#KabakaWange: Seven Severe Summits.

Kampala is renowned as the city of seven hills. This write-up is not about those hills – the bosozi bwe’mpala. This is about the seven severe summits that – good or otherwise – characterised the Kabaka’s Birthday Run 2017.


  1. The Culture

#KabakaWange was the second, and my first, Kabaka’s Birthday Run. The first happened when I was not anywhere near Kampala. I got to know about it after it had happened. My pals – Kenyans – and I thought about, waited, and prepared for the subsequent one; this one.


A not so good image of the Lubiri, on the race day.

One of the reasons for the love we had/have for the Kabaka’s Birthday Run was the love that he, the Kabaka, enjoyed/enjoys from his subjects. We wanted to experience what it felt like. So, we travelled, from Nairobi, Kigali, and Masaka for this year’s run.

For a run that begins and ends in the compound of his residence, one that is run on some roads named after past Kabakas like Mwanga, famous roads like Kabaka Anjagala road, the straight stretch which connects Lubiri and Bulange, one that is run past monumental Buganda Kingdom structures, like Kasubi Royal Tombs; one in which we run with the one of the royals, the marathon tourist and patron that is Prince Wassaja, and, importantly, sharing the same space with the Kabaka himself was/is exciting. It is not something that happens every other day.

  1. The Reason

Lately, my favourite running and jogging apparel has been Standard Chartered Nairobi Marathon’s Run For A Reason shirt from the 2016’s marathon. Every step that I make should make sense as I move closer to the finish line. I was delighted to see Prince Wassaja, another marathon tourist running in the same Run For A Reason shirt.

Most of the “charity” driven events, marathons or otherwise, have not been targeted towards health-related concerns. Last year’s Kabaka Birthday Run was organised to help reduce the impact of fistula. This year’s run was organised to contribute to bettering the health of those affected by sickle cells anaemia.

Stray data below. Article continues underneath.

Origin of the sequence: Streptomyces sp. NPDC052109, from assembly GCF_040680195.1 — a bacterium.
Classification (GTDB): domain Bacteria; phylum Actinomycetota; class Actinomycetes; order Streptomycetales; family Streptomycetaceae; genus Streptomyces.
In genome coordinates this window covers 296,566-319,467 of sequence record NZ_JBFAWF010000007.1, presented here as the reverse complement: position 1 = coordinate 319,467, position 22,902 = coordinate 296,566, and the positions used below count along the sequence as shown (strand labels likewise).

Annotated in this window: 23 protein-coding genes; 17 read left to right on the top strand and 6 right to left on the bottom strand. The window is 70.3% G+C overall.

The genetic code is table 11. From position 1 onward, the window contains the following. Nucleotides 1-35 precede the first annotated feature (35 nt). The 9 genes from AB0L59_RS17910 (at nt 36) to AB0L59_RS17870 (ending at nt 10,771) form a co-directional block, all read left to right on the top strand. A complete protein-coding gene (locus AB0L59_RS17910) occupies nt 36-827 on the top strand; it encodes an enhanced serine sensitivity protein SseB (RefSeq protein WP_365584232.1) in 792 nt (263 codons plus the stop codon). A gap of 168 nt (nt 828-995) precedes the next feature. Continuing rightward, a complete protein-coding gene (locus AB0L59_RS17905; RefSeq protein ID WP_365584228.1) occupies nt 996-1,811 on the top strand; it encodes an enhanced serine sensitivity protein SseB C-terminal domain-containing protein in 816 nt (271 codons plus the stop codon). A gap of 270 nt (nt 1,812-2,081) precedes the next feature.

It is, therefore, impressive that Kabaka’s Birthday Run was/is organised for a cause as worthy as running against sickle cell anemia.


The promotional image for #KabakaWange

Sickle cells has fundamentally affected several people, some of whom I call brothers, others sisters, others family, others friends, and several others unknown to me. I have, through studying with them, paying them visits on their sick beds, and chatting with them seen, known and experienced how they have been affected by sickle cells. Some have held on, others have, sadly, not.

My run and blog about this year’s Kabaka Birthday Run were/are both dedicated to Joel Benjamin Ntwatwa, a.k.a Nevender, a friend of mine who labours under the challenge of this terminal illness, one whom I have grown to call my brother. I pray for him and others like him every other day and hope that they get better. My love for him, and others like him, is timeless.


  1. The Newbies

Weekend before the Kabaka flagged us off, I was satisfied and excited that the people, some of whom I had unsuccessfully persuaded, for long, to participate in a marathon, due to reasons like “we cannot pay money to run”, had finally yielded to participate in this year’s Kabaka Birthday Run. Some of them ran, others did not, but, at least, they participated and contributed respectively. Their involvement is an illustration of the transcendence of a phenomenal summit in building a running culture. Thanks to the influence of the Kabaka, these newbies have participated in their first marathon, and are now interested in hitting the road for another run elsewhere.


Job, who was running his first marathon, Dennis, who traveled from Nairobi, and myself, after our races.











This was Raymond Lule’s first marathon.